The relationship between the position of the membrane 12 on the x axis and the applied Vbias voltage is shown in FIG. 2B. From that Figure it can be seen that in absence of applied voltage the position of the membrane 12 is x0 (i.e. x/x0=1). As soon as the applied voltage Vbias raises, the membrane 12 moves toward the substrate 11. However, when the bias voltage reaches a value Vmax (i.e. Vbias/Vmax=1), the membrane 12 (upper plate of the capacitor) snaps down, shorting out the lower plate of the capacitor (RF substrate 11). This snapping occurs at a position x=⅔x0 (i.e. x/x0=0.66). Thus the plate spacing cannot be reduced below this value without the plates shorting out. This means that the capacitance tuning range is limited to the value of 33%, as already pointed out in the introductory part of the present application.

FIG. 3 shows a schematic perspective view of the variable capacitance membrane actuator according to the present invention. A first substrate or wafer 15 (for example a micromachined wafer) is shown, on which a pattern 16 of conductive material, preferably gold, is disposed. On this pattern 16 the electronic circuit whose capacitance has to be tuned, for example a phase shifter, is formed. Such circuit is not shown in FIG. 3, for clarity purposes. The first wafer 15 and the pattern 16 form a first layer of the structure according to the present invention. A second layer of the structure according to the present invention comprises a flexible membrane 17 and a pattern 18 of conductive material, preferably gold, disposed under the flexible membrane 17. The second layer is placed above the first layer. The first and second layer are separated through precision spacers 31. The precision spacers 31 are formed by depositing a uniform layer of an insulator (for example polymide) or metal of a specified thickness. This polymide or metal is then selectively etched, using standard photolithographic techniques, to form precise spacers of any desired shape. As a consequence, the second layer is bonded to the first layer, with the spacers 31 keeping a precise distance between the two layers.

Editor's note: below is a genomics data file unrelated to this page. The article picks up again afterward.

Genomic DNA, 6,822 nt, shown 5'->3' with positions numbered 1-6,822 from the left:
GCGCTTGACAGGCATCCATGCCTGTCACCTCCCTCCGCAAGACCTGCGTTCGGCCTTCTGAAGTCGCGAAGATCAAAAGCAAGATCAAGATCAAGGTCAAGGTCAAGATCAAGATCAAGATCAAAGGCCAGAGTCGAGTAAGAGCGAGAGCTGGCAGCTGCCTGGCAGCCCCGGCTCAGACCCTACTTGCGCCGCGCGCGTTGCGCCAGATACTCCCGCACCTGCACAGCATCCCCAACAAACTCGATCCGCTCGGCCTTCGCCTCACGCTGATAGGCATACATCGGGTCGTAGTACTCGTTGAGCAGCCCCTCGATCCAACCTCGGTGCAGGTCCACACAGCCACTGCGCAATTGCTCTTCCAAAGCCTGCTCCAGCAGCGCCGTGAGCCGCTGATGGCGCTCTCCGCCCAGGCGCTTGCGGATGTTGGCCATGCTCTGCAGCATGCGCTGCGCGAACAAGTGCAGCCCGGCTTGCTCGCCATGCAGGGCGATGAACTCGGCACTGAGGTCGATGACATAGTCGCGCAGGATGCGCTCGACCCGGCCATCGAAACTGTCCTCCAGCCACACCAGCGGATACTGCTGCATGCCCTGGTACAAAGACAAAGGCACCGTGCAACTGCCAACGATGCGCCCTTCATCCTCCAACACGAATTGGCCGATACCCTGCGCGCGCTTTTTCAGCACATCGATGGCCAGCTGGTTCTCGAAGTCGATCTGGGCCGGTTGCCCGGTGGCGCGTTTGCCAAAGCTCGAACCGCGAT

A third layer of the structure according to the present invention comprises a second substrate or wafer 19 and a pattern 20 of conductive material, for example gold, disposed under the wafer 19. The third layer is placed above the second layer. The second and third layer are separated through a micromachined portion of a third wafer 32. Alternatively, polymide spacers like the spacers 31 can be used to separate the second layer from the third layer. Preferably, polymide spacers are used when the gap between the second and third layer is small (<25 μm), while micromachined portions of a wafer are used as spacers when the gap is large (>25 μm).

The flexible membrane 17 may be defined using photolithography techniques. In particular, the wafer 32 is coated with a film of suitable material (for example polymide) of specific thickness, which is then patterned with a conductive material (for example gold). The wafer is then selectively etched away, leaving the polymide intact. Thus, flexible, conductive membranes are formed in the places where the substrate has been removed. In the device according to the present invention, micromachining is preferred in order to produce small membranes in silicon or glass while maintaining very tight tolerances.